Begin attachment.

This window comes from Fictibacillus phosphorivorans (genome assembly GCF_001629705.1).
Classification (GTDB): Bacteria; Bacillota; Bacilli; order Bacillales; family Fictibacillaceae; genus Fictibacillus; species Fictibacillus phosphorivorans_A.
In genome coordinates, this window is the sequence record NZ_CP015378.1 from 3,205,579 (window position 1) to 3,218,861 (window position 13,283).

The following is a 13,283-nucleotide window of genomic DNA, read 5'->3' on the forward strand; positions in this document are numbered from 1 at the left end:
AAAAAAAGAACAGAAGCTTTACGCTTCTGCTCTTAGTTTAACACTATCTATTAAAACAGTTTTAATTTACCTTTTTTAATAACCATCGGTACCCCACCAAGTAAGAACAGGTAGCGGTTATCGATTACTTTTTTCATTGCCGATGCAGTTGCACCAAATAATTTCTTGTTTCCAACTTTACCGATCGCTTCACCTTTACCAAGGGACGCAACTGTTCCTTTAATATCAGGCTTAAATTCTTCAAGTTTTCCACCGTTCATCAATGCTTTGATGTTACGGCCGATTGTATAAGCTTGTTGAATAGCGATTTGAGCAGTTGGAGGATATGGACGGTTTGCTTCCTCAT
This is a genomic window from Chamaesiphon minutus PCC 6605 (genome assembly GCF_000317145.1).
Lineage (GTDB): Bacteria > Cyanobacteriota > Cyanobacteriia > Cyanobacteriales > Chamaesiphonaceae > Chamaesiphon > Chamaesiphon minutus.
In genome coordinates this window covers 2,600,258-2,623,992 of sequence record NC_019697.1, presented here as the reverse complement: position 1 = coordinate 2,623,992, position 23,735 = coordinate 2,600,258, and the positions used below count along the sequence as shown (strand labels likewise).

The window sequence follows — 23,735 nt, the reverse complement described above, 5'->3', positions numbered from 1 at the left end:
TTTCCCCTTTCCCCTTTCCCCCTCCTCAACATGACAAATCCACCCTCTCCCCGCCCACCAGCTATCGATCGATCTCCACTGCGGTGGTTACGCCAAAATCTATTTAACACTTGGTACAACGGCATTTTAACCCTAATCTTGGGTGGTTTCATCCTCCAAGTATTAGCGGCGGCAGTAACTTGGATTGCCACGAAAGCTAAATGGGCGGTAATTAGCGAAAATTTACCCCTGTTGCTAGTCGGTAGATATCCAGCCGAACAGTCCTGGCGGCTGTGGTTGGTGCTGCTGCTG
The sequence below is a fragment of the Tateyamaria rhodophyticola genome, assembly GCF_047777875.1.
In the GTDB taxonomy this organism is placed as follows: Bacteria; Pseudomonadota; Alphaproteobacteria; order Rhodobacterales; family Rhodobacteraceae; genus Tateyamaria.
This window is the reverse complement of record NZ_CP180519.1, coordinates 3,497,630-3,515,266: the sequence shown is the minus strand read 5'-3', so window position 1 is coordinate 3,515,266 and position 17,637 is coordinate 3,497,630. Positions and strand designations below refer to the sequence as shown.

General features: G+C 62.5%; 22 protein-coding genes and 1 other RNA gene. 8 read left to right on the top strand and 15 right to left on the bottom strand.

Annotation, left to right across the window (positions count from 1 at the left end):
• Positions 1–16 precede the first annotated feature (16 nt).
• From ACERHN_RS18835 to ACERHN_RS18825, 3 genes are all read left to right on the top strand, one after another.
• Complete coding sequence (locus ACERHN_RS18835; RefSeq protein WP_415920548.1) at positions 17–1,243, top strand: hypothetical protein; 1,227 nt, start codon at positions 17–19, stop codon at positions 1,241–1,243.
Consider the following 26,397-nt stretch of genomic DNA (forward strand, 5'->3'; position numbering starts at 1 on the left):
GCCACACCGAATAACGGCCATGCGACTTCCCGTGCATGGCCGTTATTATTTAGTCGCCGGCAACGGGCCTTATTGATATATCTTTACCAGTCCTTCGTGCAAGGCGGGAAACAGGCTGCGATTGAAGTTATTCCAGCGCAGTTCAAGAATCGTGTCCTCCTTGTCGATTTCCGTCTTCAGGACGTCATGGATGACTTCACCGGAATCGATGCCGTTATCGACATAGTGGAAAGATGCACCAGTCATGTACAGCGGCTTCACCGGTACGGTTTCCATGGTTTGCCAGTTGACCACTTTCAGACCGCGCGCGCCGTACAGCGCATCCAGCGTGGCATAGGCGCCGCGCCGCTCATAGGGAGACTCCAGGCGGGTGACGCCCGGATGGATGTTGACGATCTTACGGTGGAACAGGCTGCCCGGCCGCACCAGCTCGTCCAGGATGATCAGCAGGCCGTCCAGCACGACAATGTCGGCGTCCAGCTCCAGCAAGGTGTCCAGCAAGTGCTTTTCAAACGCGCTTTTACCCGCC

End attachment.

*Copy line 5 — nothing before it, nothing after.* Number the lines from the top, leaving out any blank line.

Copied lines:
AAAAAAAGAACAGAAGCTTTACGCTTCTGCTCTTAGTTTAACACTATCTATTAAAACAGTTTTAATTTACCTTTTTTAATAACCATCGGTACCCCACCAAGTAAGAACAGGTAGCGGTTATCGATTACTTTTTTCATTGCCGATGCAGTTGCACCAAATAATTTCTTGTTTCCAACTTTACCGATCGCTTCACCTTTACCAAGGGACGCAACTGTTCCTTTAATATCAGGCTTAAATTCTTCAAGTTTTCCACCGTTCATCAATGCTTTGATGTTACGGCCGATTGTATAAGCTTGTTGAATAGCGATTTGAGCAGTTGGAGGATATGGACGGTTTGCTTCCTCAT